Background: In Norway, cod liver oil is an important source of dietary vitamin D and the long-chain omega−3 fatty acids eicosapentaenoic acid and docosahexaenoic acid, all of which have biological properties of potential relevance for the prevention of type 1 diabetes.

Objective: The main objective was to investigate whether the use of dietary cod liver oil or other vitamin D supplements, either by the mother during pregnancy or by the child during the first year of life, is associated with a lower risk of type 1 diabetes among children.

Design: We designed a nationwide case-control study in Norway with 545 cases of childhood-onset type 1 diabetes and 1668 population control subjects. Families were contacted by mail, and they completed a questionnaire on the frequency of use of cod liver oil and other vitamin D supplements and other relevant factors.

Results: Use of cod liver oil in the first year of life was associated with a significantly lower risk of type 1 diabetes (adjusted odds ratio: 0.74; 95% CI: 0.56, 0.99). Use of other vitamin D supplements during the first year of life and maternal use of cod liver oil or other vitamin D supplements during pregnancy were not associated with type 1 diabetes.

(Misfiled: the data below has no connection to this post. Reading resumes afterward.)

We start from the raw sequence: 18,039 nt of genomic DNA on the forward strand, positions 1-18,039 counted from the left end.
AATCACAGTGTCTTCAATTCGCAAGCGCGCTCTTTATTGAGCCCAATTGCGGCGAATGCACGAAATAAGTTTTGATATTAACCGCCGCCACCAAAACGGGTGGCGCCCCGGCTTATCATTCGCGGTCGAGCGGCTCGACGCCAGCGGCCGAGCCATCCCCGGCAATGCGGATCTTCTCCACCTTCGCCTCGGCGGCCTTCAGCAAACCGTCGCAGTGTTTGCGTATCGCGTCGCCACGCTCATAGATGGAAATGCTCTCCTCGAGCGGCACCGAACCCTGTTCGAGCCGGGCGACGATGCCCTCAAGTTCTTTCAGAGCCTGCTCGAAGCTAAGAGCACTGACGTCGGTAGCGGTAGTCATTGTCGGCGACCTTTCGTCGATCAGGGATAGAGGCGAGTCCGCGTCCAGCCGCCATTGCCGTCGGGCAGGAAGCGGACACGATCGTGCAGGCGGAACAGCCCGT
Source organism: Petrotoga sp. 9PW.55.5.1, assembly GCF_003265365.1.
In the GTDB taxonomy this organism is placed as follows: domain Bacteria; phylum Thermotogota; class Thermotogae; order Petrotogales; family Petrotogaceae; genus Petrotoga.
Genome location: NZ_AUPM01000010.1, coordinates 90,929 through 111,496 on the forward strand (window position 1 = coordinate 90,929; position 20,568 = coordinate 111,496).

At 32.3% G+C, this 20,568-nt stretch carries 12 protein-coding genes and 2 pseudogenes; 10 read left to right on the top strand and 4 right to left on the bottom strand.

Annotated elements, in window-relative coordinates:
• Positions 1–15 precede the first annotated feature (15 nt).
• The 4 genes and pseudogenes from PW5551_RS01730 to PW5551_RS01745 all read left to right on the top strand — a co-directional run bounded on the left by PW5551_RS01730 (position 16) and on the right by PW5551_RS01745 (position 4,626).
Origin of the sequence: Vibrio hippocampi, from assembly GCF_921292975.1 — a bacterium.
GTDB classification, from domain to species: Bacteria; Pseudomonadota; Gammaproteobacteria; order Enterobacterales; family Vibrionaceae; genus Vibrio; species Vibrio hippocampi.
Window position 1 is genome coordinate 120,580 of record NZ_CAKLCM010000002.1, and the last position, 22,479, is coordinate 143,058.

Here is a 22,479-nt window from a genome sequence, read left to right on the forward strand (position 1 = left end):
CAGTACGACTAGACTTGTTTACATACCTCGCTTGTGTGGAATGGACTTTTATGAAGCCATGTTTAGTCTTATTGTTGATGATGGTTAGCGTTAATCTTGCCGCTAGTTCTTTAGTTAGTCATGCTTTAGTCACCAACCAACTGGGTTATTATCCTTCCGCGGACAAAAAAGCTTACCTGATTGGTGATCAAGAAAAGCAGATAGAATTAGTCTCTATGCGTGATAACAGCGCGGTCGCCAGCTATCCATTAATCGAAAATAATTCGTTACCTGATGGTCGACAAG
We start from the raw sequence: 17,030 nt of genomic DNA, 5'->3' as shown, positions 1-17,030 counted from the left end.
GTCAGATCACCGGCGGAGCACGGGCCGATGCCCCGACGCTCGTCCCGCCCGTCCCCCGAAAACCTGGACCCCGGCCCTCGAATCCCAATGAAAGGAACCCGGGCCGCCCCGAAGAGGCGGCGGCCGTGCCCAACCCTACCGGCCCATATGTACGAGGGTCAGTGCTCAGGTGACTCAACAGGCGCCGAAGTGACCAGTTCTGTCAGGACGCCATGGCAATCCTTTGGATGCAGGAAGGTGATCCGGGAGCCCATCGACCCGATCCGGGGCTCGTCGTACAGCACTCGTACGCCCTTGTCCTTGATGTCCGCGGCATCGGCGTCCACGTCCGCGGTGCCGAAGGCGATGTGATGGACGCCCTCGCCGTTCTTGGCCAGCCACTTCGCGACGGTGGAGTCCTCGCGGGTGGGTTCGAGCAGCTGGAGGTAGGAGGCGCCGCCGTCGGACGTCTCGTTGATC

Conclusion: Cod liver oil may reduce the risk of type 1 diabetes, perhaps through the anti-inflammatory effects of long-chain n−3 fatty acids.

Health-e-Solutions comment: While this is not a cure for type 1 diabetes, certainly, the ability of both cod liver oil and other forms of supplemental vitamin D to prevent type 1 diabetes bears further investigation. Case-control studies are observational studies that take a group of people who are already diagnosed with a health condition (the cases) and compare them to a group of people who are not diagnosed with that condition (the controls). You cannot attribute cause and effect to any type of observational study. All you can say is that it has been observed that two things are found together more frequently than might be by chance. You cannot conclude why. That said, there is sufficient research available that associates vitamin D and omega 3 fatty acids with reduced risk of type 1 diabetes (and many other health issues) that we believe they should be standard supplements in most peoples lifestyles. Consult with your medical professional to see if they are right for you.

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